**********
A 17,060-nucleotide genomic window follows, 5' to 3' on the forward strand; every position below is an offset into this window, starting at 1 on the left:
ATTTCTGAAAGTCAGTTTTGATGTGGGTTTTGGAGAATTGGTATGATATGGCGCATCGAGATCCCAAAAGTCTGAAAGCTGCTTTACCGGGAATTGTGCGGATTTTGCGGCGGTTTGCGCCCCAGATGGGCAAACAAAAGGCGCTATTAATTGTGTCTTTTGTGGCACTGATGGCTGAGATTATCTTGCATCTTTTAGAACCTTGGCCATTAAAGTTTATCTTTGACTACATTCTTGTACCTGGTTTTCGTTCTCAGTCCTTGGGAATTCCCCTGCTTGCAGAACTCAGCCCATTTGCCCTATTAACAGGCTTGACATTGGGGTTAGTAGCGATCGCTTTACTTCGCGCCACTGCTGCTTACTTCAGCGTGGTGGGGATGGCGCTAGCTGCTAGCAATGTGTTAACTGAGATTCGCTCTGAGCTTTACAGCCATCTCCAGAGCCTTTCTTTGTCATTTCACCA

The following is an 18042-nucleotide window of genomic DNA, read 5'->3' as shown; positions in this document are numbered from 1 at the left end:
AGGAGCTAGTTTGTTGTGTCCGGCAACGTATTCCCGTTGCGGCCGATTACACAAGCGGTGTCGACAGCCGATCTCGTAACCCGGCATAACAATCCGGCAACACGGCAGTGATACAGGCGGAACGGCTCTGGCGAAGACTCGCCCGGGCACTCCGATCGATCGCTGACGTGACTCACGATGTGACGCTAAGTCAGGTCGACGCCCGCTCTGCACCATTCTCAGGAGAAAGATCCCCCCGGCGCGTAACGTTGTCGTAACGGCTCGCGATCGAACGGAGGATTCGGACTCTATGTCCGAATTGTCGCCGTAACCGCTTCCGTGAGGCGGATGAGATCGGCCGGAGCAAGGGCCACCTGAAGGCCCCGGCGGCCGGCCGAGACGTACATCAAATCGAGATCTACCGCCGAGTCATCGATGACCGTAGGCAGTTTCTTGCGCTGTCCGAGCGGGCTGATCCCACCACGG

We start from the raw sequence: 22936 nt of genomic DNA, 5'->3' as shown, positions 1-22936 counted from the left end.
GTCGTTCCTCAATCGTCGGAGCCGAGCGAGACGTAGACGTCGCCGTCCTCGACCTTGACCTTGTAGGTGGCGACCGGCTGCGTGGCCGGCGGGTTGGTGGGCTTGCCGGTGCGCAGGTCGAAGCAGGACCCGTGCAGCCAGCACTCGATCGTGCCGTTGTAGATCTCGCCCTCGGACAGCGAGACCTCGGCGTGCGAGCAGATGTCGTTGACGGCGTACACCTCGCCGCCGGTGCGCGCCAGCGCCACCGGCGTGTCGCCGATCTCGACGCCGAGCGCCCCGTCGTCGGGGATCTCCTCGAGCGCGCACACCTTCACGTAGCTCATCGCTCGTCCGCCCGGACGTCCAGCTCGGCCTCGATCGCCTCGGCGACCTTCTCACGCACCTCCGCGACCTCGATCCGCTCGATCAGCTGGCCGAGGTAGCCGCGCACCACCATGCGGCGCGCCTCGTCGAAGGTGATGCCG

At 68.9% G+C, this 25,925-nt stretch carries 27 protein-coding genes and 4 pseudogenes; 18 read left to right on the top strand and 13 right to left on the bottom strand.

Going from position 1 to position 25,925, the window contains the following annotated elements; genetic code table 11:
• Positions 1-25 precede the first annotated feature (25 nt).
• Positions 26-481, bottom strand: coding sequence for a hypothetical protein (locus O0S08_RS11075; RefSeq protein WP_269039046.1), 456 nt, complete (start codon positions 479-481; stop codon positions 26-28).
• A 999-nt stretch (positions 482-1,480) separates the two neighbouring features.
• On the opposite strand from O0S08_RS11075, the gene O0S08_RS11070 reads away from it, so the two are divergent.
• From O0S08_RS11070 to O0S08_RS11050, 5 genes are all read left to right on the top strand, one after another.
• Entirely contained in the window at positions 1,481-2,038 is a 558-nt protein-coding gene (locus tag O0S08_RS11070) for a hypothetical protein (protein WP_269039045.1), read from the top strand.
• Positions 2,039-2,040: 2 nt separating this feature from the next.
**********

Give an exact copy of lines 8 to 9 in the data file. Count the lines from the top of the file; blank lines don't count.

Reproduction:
Going from position 1 to position 25,925, the window contains the following annotated elements; genetic code table 11:
• Positions 1-25 precede the first annotated feature (25 nt).